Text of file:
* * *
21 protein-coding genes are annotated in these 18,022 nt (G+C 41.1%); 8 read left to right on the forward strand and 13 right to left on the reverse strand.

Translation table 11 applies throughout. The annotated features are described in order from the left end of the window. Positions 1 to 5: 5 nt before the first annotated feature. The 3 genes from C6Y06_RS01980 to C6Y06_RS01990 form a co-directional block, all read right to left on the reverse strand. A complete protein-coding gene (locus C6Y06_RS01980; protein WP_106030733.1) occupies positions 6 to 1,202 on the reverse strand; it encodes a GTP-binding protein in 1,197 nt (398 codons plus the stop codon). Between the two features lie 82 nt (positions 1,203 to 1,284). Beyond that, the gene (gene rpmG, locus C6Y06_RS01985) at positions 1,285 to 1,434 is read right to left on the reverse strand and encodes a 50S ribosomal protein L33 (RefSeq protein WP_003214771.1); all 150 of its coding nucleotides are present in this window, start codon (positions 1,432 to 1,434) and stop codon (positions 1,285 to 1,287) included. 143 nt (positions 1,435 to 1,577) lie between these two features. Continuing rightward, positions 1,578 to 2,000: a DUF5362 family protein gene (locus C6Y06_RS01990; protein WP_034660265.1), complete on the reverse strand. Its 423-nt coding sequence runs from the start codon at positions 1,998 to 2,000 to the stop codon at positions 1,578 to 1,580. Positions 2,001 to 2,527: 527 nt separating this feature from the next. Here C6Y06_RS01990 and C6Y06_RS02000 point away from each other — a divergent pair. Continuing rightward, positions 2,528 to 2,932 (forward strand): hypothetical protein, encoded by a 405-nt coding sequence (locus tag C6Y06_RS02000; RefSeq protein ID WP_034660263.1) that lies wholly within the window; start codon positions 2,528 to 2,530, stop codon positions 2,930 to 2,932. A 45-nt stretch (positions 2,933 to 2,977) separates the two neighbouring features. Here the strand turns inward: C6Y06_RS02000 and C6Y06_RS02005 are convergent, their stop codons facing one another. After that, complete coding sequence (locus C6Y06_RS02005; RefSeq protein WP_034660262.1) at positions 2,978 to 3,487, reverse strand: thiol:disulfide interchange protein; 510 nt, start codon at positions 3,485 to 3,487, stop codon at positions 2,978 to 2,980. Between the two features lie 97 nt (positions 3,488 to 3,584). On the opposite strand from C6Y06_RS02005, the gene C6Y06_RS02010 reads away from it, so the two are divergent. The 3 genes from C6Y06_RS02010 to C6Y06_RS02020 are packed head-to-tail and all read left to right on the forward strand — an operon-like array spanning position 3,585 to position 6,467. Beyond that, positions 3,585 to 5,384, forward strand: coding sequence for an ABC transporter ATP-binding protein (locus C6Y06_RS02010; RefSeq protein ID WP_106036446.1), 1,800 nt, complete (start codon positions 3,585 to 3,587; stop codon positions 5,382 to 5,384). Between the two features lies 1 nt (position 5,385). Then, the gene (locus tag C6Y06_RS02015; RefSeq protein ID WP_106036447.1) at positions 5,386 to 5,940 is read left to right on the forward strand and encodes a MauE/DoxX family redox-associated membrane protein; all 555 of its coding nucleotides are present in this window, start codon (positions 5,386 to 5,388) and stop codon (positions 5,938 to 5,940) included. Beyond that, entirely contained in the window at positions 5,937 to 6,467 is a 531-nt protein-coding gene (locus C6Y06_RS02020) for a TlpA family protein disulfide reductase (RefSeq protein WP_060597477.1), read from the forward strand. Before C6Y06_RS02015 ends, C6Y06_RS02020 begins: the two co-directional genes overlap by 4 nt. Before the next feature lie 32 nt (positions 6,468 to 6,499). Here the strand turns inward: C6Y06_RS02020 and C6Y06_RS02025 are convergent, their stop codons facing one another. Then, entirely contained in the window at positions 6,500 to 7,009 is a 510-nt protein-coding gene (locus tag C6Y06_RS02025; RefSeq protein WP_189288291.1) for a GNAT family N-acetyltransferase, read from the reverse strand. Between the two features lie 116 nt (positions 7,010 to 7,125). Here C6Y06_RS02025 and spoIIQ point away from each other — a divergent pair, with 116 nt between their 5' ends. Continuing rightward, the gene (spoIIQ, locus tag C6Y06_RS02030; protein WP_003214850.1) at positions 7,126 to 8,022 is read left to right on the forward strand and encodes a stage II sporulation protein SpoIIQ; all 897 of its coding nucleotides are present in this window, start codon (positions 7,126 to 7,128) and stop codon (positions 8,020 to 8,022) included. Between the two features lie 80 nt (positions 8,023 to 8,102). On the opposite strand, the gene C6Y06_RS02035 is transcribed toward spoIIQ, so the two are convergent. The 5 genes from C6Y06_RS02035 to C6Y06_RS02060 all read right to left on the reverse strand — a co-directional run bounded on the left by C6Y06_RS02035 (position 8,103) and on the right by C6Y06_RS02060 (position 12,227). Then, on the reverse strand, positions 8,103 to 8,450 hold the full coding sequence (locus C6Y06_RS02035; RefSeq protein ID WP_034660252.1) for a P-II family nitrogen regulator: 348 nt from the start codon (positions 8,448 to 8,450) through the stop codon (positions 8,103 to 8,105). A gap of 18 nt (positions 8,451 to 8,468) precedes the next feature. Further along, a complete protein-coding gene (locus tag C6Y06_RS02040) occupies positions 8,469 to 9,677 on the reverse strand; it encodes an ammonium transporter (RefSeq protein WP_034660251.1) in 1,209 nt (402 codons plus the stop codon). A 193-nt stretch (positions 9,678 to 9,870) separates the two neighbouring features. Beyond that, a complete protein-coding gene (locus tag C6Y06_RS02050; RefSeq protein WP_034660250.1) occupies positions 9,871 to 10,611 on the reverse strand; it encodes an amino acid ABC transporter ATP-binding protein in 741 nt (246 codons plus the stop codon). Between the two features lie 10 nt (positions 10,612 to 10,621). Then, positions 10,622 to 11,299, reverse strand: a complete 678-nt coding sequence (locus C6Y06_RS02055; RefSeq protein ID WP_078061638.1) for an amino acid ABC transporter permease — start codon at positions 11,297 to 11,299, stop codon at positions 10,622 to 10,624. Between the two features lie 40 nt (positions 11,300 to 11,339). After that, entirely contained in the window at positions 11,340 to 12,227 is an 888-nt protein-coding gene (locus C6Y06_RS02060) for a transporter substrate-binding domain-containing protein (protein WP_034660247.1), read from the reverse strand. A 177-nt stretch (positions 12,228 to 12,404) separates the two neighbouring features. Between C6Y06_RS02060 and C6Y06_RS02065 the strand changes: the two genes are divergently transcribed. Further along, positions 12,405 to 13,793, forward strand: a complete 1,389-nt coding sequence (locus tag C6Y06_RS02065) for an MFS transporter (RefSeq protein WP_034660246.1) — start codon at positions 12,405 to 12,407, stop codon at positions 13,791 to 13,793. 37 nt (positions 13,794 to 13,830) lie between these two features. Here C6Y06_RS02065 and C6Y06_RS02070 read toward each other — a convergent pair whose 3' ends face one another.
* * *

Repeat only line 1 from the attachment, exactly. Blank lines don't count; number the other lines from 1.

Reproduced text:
21 protein-coding genes are annotated in these 18,022 nt (G+C 41.1%); 8 read left to right on the forward strand and 13 right to left on the reverse strand.